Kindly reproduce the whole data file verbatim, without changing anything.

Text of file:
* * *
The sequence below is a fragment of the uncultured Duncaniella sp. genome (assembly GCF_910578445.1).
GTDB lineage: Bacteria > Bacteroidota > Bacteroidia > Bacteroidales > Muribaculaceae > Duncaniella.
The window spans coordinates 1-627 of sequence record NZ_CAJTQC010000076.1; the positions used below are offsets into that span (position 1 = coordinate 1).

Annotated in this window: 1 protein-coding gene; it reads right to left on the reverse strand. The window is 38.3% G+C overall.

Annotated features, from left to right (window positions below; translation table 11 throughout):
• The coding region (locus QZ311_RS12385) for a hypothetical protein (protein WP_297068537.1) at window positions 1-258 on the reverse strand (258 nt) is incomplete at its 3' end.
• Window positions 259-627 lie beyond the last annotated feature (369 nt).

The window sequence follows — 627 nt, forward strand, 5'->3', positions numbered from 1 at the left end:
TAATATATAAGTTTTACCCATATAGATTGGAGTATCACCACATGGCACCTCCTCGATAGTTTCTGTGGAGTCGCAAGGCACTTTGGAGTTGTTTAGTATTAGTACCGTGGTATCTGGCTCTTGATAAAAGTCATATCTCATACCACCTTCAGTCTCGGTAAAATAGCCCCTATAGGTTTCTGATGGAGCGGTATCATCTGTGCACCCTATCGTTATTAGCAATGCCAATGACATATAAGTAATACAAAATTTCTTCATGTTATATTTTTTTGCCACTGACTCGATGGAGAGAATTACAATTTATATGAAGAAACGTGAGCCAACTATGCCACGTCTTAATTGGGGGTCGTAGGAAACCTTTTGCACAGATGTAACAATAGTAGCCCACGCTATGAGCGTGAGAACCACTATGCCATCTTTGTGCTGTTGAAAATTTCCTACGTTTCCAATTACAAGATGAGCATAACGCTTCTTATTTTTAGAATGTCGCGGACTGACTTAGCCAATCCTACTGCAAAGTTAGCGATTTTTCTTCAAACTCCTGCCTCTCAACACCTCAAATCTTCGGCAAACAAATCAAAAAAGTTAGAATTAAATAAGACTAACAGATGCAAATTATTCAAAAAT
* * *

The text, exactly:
The sequence below is a fragment of the uncultured Duncaniella sp. genome (assembly GCF_910578445.1).
GTDB lineage: Bacteria > Bacteroidota > Bacteroidia > Bacteroidales > Muribaculaceae > Duncaniella.
The window spans coordinates 1-627 of sequence record NZ_CAJTQC010000076.1; the positions used below are offsets into that span (position 1 = coordinate 1).

Annotated in this window: 1 protein-coding gene; it reads right to left on the reverse strand. The window is 38.3% G+C overall.

Annotated features, from left to right (window positions below; translation table 11 throughout):
• The coding region (locus QZ311_RS12385) for a hypothetical protein (protein WP_297068537.1) at window positions 1-258 on the reverse strand (258 nt) is incomplete at its 3' end.
• Window positions 259-627 lie beyond the last annotated feature (369 nt).

The window sequence follows — 627 nt, forward strand, 5'->3', positions numbered from 1 at the left end:
TAATATATAAGTTTTACCCATATAGATTGGAGTATCACCACATGGCACCTCCTCGATAGTTTCTGTGGAGTCGCAAGGCACTTTGGAGTTGTTTAGTATTAGTACCGTGGTATCTGGCTCTTGATAAAAGTCATATCTCATACCACCTTCAGTCTCGGTAAAATAGCCCCTATAGGTTTCTGATGGAGCGGTATCATCTGTGCACCCTATCGTTATTAGCAATGCCAATGACATATAAGTAATACAAAATTTCTTCATGTTATATTTTTTTGCCACTGACTCGATGGAGAGAATTACAATTTATATGAAGAAACGTGAGCCAACTATGCCACGTCTTAATTGGGGGTCGTAGGAAACCTTTTGCACAGATGTAACAATAGTAGCCCACGCTATGAGCGTGAGAACCACTATGCCATCTTTGTGCTGTTGAAAATTTCCTACGTTTCCAATTACAAGATGAGCATAACGCTTCTTATTTTTAGAATGTCGCGGACTGACTTAGCCAATCCTACTGCAAAGTTAGCGATTTTTCTTCAAACTCCTGCCTCTCAACACCTCAAATCTTCGGCAAACAAATCAAAAAAGTTAGAATTAAATAAGACTAACAGATGCAAATTATTCAAAAAT